REESE v. THE STATE.
Terry Junior Reese challenges the sufficiency of the evidence underlying his conviction for aggravated assault upon a peace officer. The indictment alleged that Reese assaulted an officer “with an object, to wit: a bottle, which, when used offensively against another person is likely to result in serious bodily injury, by confronting said [officer] with said bottle.” Reese specifically argues that the state failed to prove that the bottle at issue constituted an “object ․ which, when used offensively against a person, is likely to or actually does result in serious bodily injury,” as contemplated by the aggravated assault statute.1 Because Reese has demonstrated no merit in this argument, we affirm.
When an appellant challenges the sufficiency of the evidence to support his conviction, “the relevant question is whether, after viewing the evidence in the light most favorable to the prosecution, any rational trier of fact could have found the essential elements of the crime beyond a reasonable doubt.”2
So viewed, the evidence adduced at the jury trial showed that, on May 28, 2005, a deputy sheriff arrived at Reese's residence in response to a domestic violence dispatch. Reese's wife was visibly upset when she came to the front door. She granted the officer permission to enter the home, but Reese, who was near the door and holding a 12-ounce bottle of beer, protested loudly enough for the officer to hear, “Hell, no, I pay the rent here. I say who comes in and who don't.” When the officer stepped inside, Reese approached the doorway, threw the beer bottle at the officer, tackled that officer back outside and to the ground, then briefly wrestled with another officer who had arrived as backup. Reese was quickly subdued and arrested.
An investigator with the sheriff's office was summoned to the scene. When he arrived, he found broken glass at the entryway of the residence. He observed beer bottles scattered on the floor inside the residence, as well as wet markings on inside doors. According to the investigator, the wet markings were consistent with beer bottles having been thrown about. The investigator also found that a beer bottle had been broken, apparently against a utility room door near the kitchen.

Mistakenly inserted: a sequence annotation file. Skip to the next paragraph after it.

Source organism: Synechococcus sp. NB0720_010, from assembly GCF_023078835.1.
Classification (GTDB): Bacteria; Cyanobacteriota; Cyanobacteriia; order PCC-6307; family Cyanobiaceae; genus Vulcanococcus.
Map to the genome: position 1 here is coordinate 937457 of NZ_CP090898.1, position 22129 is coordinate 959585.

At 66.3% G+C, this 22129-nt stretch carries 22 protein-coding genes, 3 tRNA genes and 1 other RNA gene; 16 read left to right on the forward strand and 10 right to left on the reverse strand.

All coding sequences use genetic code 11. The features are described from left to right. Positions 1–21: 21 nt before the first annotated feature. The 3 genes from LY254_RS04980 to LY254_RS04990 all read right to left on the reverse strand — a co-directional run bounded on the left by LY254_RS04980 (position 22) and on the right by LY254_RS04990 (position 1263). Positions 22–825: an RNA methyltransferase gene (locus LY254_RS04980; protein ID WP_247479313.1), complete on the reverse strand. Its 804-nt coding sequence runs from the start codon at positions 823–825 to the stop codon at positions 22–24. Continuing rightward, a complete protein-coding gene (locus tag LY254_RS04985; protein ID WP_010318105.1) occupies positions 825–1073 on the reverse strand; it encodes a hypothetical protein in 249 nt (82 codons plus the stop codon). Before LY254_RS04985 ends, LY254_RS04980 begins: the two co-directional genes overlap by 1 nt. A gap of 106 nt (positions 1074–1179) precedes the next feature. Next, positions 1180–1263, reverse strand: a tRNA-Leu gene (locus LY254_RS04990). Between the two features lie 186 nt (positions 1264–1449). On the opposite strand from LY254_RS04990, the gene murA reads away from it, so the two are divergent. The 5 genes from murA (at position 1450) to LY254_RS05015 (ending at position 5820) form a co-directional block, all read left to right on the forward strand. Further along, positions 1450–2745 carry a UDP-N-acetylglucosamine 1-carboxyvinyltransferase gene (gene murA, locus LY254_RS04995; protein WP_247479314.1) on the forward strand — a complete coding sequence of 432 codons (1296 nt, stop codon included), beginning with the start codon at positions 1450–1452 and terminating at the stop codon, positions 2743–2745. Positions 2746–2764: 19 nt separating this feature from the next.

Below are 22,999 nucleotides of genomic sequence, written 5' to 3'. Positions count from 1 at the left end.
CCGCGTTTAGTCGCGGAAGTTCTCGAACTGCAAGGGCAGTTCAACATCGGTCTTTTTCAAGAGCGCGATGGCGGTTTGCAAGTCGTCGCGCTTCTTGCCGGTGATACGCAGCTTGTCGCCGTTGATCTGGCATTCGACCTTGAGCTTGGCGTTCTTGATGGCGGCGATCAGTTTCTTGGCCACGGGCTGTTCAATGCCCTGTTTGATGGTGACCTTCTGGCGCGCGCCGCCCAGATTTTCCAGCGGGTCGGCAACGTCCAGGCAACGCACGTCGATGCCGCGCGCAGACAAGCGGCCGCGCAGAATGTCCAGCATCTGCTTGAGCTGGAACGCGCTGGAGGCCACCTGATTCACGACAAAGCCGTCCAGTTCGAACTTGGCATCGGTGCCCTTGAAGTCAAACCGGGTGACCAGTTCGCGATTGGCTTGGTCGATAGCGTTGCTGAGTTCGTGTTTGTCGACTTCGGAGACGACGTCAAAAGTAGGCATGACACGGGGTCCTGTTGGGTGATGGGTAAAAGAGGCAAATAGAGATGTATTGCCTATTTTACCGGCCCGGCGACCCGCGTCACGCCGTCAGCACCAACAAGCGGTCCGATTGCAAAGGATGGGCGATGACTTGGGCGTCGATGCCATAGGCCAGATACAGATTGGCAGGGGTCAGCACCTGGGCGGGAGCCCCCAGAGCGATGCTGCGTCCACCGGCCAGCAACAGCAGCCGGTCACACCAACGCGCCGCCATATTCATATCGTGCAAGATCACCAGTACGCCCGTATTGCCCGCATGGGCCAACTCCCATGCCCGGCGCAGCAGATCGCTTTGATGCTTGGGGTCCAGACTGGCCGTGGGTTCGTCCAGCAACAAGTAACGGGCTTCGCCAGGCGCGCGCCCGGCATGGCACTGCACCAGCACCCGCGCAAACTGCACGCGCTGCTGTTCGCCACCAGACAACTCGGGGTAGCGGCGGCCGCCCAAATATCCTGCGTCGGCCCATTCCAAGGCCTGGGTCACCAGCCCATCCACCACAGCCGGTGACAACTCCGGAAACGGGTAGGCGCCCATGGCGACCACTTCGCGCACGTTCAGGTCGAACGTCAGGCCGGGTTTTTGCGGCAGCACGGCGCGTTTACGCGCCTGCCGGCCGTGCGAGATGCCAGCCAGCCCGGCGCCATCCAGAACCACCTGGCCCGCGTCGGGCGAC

Reese argues that the state failed to show that he had used the bottle offensively; he claims that the state adduced no probative evidence regarding the weight and construction of the bottle, including whether the bottle was glass, plastic, or any other material; Reese also points out that there was no evidence that the officer was injured by the bottle itself. Where, as here, the defendant has assaulted the victim with an object which is not per se a deadly weapon, the jury may nevertheless find the object to be an instrument that is likely to result in serious bodily injury depending on the manner and means of the object's use, as well as any wounds inflicted and other evidence of the capabilities of the instrument.3 “Examples of normally non-offensive non-deadly objects which have been used in a manner as to support convictions of armed robbery or aggravated assault are: a beer bottle, a ceramic statute, a pocketknife, fists, and even a pillow and sheets.”4
Viewed in the light most favorable to the prosecution, the evidence allowed for a finding that Reese, reacting to the officer's entry into his residence despite having heard his vehement objection, approached the doorway and threw at the officer from a short distance a 12-ounce glass bottle with sufficient force that the bottle shattered upon impact. Given the circumstances underlying this case, the jury was authorized to conclude that Reese used a bottle offensively against the officer in a manner likely to have resulted in serious bodily injury.5 Reese's claim that the officer was not injured by the bottle itself is unavailing. As set forth above, the aggravated assault statute proscribes using against a person any object, device, or instrument in an offensive manner that is “likely to or actually does result in serious bodily injury.”6 And Reese's reliance upon Ware v. State7 is misplaced. Ware is not binding authority, but is physical precedent only since the judgment was not fully concurred in by all the judges ruling on that case.8
PHIPPS, Presiding Judge.
MILLER, C.J., and JOHNSON, J. concur.